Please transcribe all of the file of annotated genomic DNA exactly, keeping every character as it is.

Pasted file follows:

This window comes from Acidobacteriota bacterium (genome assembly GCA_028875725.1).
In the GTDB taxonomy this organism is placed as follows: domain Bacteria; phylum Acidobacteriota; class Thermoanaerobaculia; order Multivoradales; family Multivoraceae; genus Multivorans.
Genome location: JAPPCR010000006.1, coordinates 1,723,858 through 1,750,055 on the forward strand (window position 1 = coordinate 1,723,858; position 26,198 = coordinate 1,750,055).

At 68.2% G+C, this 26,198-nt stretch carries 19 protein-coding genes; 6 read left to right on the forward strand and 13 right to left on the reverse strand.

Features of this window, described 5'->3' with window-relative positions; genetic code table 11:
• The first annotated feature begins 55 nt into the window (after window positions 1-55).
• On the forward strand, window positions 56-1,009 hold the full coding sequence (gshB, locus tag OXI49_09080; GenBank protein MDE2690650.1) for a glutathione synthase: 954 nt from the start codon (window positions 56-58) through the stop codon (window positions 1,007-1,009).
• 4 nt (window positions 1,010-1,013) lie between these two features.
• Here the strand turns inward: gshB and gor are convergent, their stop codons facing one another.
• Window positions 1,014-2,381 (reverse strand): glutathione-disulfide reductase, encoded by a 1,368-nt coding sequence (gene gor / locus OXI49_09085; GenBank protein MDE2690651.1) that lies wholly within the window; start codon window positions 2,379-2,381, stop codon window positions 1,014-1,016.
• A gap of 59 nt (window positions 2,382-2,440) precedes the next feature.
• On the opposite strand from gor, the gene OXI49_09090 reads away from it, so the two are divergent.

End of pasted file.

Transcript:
This window comes from Acidobacteriota bacterium (genome assembly GCA_028875725.1).
In the GTDB taxonomy this organism is placed as follows: domain Bacteria; phylum Acidobacteriota; class Thermoanaerobaculia; order Multivoradales; family Multivoraceae; genus Multivorans.
Genome location: JAPPCR010000006.1, coordinates 1,723,858 through 1,750,055 on the forward strand (window position 1 = coordinate 1,723,858; position 26,198 = coordinate 1,750,055).

At 68.2% G+C, this 26,198-nt stretch carries 19 protein-coding genes; 6 read left to right on the forward strand and 13 right to left on the reverse strand.

Features of this window, described 5'->3' with window-relative positions; genetic code table 11:
• The first annotated feature begins 55 nt into the window (after window positions 1-55).
• On the forward strand, window positions 56-1,009 hold the full coding sequence (gshB, locus tag OXI49_09080; GenBank protein MDE2690650.1) for a glutathione synthase: 954 nt from the start codon (window positions 56-58) through the stop codon (window positions 1,007-1,009).
• 4 nt (window positions 1,010-1,013) lie between these two features.
• Here the strand turns inward: gshB and gor are convergent, their stop codons facing one another.
• Window positions 1,014-2,381 (reverse strand): glutathione-disulfide reductase, encoded by a 1,368-nt coding sequence (gene gor / locus OXI49_09085; GenBank protein MDE2690651.1) that lies wholly within the window; start codon window positions 2,379-2,381, stop codon window positions 1,014-1,016.
• A gap of 59 nt (window positions 2,382-2,440) precedes the next feature.
• On the opposite strand from gor, the gene OXI49_09090 reads away from it, so the two are divergent.